Hebrew Academy to purchase CH portion of Oakwood Club

Hebrew Academy of Cleveland's early childhood and elementary school building on South Taylor Road. Photo by Deanna Bremer Fisher.

Hebrew Academy of Cleveland (HAC) will purchase the 92-acre Cleveland Heights portion of the former Oakwood Country Club from First Interstate Properties of Lyndhurst. In September 2014, HAC signed a letter of intent to purchase the property, and academy officials say they expect to finalize the acquisition within the next couple of weeks.

“This is an exciting development and I’m very pleased they are making this investment in Cleveland Heights. I look forward to their growth and bright future in the city,” said CH City Council Member Jason Stein.

The Oakwood Club, the first major Jewish organization located in Cleveland Heights, was founded in 1905 as a 159-acre golf club by prominent Jewish business and civic leaders. In 2010, the club merged with the Mayfield Country Club, located in South Euclid, and put its property up for sale.

First Interstate Properties purchased the 62 acres of the club that are located in South Euclid for $1.8 million in late 2010 and developed it into retail use. Walmart closed its store at Severance Town Center in Cleveland Heights on Oct. 15, 2013 and opened a new supercenter on the Oakwood site the next day.

First Interstate purchased Oakwood’s 92 acres in Cleveland Heights for $2.2 million in October 2011. The property is zoned residential, and the firm had said it was considering building senior housing on the site.

“The acquisition proposed by Hebrew Academy represents a tremendous vote of confidence in the Cleveland Heights area,” said Steve Hoffman, president of the Jewish Federation of Cleveland, “It has the potential to maintain a significant and vital segment of the Jewish community in this neighborhood for many years to come, and should be welcome news to all concerned. It’s also a sign of confidence of Hebrew Academy’s leadership in its own future and potential for growth.”

“It’s going to be a game changer for the community at large,” said Rabbi Eli Dessler, HAC financial director. “It’s going to be transformational for our community.”

HAC, an Orthodox Jewish day school, provides a full religious and secular education from pre-kindergarten through high school. Dessler’s father, Rabbi Nachum Zev Dessler, helped found the school in 1943, and served as its dean for many years. He died in 2011.

“I worked side by side with him,” said Dessler. “He built the academy to what it is today.”

The school opened in September 1943 with a dozen or so elementary school students in the basement of the Cleveland Jewish Center in downtown Cleveland. In 1946, as enrollment grew and the Jewish population moved into Cleveland’s eastern suburbs, the school began construction of its current building at 1860 South Taylor Road in Cleveland Heights.

By 1993, HAC enrolled 800 students, and Dessler said it now educates more than 900 students in three facilities. The Taylor building serves boys and girls from pre-kindergarten through sixth grade. The Beatrice Stone Yavne High School for Girls, established in 1957, serves 155 students in a state-of-the-art building in Beachwood. Yeshiva High School for Boys, created in 1965, serves about 81 students in grades 7–12 on its Jacob Saperstein Campus in Lyndhurst.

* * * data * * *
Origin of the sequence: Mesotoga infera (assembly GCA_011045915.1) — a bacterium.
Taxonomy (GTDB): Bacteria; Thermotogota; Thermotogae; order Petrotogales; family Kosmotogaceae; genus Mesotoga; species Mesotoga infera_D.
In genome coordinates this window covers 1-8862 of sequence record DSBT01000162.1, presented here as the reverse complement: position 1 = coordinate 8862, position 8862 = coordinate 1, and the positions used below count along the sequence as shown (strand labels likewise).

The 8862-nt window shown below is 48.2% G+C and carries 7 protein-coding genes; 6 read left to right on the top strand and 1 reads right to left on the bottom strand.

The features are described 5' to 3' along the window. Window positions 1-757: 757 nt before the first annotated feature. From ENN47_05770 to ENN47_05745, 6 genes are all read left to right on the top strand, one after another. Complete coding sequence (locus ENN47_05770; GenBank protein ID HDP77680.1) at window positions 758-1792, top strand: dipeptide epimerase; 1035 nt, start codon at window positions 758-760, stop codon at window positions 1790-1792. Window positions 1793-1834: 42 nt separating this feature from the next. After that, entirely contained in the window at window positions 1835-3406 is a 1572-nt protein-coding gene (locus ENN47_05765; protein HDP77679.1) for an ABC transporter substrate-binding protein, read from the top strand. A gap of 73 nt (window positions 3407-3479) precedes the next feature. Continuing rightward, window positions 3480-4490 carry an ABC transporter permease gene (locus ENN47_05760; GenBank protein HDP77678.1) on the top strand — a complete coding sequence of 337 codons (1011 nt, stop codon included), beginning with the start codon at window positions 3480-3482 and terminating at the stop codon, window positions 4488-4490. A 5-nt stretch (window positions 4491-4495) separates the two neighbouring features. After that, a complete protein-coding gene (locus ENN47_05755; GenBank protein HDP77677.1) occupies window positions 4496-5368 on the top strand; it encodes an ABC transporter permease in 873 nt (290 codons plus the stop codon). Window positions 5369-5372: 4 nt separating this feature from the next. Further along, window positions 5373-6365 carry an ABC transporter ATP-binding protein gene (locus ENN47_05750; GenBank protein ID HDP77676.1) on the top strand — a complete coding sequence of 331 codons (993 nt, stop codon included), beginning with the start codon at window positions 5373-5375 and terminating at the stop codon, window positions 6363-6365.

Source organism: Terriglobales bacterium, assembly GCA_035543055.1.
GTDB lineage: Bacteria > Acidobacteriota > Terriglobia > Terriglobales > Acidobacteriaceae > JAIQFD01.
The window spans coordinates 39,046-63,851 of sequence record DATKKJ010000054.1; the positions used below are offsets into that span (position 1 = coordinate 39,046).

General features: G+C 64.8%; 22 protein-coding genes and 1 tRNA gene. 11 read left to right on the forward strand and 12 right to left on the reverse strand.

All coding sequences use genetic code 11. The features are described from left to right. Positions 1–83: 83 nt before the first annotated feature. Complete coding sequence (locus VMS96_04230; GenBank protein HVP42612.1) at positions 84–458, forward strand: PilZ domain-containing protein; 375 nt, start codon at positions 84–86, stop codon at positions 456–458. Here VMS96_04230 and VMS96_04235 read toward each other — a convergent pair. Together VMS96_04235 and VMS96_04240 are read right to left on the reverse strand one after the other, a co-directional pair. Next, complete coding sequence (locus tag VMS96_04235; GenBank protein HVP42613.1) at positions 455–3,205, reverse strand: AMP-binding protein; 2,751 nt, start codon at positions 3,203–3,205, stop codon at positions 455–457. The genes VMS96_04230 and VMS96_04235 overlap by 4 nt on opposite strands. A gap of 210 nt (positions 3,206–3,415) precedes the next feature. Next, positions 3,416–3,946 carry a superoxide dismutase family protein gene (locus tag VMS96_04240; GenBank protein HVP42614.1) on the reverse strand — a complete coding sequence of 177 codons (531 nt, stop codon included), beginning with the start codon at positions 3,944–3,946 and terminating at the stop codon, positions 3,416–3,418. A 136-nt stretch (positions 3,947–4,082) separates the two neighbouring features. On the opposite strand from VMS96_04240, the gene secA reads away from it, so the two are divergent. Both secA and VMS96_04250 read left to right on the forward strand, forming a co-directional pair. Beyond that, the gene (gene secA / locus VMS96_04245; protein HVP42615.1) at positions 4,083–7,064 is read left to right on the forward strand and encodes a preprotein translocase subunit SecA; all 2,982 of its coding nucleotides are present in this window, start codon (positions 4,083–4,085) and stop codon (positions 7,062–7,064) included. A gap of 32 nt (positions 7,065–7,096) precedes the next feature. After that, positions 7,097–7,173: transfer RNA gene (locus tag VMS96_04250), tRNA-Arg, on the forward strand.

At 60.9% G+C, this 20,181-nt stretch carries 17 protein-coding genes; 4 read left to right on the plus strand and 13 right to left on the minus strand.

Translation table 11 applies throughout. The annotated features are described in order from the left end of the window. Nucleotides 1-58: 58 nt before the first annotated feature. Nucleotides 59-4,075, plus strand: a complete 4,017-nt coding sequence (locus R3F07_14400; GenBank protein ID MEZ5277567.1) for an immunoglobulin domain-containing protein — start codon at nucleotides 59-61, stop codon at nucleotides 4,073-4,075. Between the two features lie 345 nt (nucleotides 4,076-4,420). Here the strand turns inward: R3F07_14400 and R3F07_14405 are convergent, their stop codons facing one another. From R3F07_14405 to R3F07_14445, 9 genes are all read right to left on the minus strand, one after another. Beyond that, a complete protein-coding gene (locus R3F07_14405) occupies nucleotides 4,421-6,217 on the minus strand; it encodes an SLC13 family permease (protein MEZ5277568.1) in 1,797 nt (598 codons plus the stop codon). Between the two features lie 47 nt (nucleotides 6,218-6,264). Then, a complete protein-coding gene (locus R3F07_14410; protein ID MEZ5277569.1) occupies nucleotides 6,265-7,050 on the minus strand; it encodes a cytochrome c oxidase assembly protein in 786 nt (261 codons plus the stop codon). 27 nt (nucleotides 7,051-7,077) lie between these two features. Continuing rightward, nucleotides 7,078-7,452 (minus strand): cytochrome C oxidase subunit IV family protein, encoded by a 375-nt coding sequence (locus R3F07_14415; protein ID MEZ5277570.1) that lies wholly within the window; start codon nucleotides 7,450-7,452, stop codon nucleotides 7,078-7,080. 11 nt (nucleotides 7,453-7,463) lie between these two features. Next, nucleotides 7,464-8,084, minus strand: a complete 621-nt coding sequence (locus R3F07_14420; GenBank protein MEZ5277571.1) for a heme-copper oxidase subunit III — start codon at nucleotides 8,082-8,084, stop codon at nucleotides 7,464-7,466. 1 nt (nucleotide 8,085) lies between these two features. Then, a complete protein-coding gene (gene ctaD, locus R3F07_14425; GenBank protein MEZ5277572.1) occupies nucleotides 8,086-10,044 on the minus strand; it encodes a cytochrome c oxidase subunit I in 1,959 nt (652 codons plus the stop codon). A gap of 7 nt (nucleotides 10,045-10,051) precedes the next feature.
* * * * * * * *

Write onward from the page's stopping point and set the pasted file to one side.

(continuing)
Dessler said that HAC operates the largest Jewish preschool in Ohio, and that its students come from all over the region, including Akron. “In the last 10 years, we’ve had about 250 new students,” he said. “Many are moving in from out of state. People are settling in Cleveland because of the growth in our medical field, so they are working at University Hospitals or the Cleveland Clinic, and Hebrew Academy has a stellar reputation.”

Dessler said HAC has no plans to replace its Taylor Road facility. “Our intention is to put the boy’s school [on the Oakwood site],” he said. HAC would build a facility to house its 250 elementary school boys. “Grade one through six for sure, and we may bring over the boys from Lyndhurst—but that needs to be determined,” said Dessler. “It is going to be a boy’s campus with ball fields. We are not going to use all 90 acres, but it gives us the latitude we need and enables us to plan for the next 50 years.”

Dessler said that the academy has no specific plans for the Oakwood clubhouse at this time. The building, which sits on the Cleveland Heights portion of the property, was completed in 1931. It was designed by George B. Mayer of Charles R. Greco & Associates, the firm that designed the Temple Tifereth-Israel at University Circle and the Temple on the Heights, on Mayfield Road in Cleveland Heights. The French provincial-style interior was designed by Louis Rorimer, of Rorimer-Brooks Studios. During World War II, the U.S. Army's 729th Military Police Battalion used the Oakwood clubhouse as a barracks.

Because the Cleveland Heights section of Oakwood is currently zoned residential, HAC will need to secure a conditional use permit from the city’s Planning Commission in order to build a school on the property.

As for 1860 South Taylor Road, Dessler said, “It’s the hub of our Jewish community. We are an anchor in the community—we’ve invested several million dollars in the facility, added sprinklers, built three brand-new playgrounds. We’re proud and happy that we did it. We really are committed to the Taylor Road area—not because we have to, but because we want to.”

Deanna Bremer Fisher

Deanna Bremer Fisher is executive director of FutureHeights and publisher of the Heights Observer.

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Volume 8, Issue 4, Posted 1:44 PM, 03.30.2015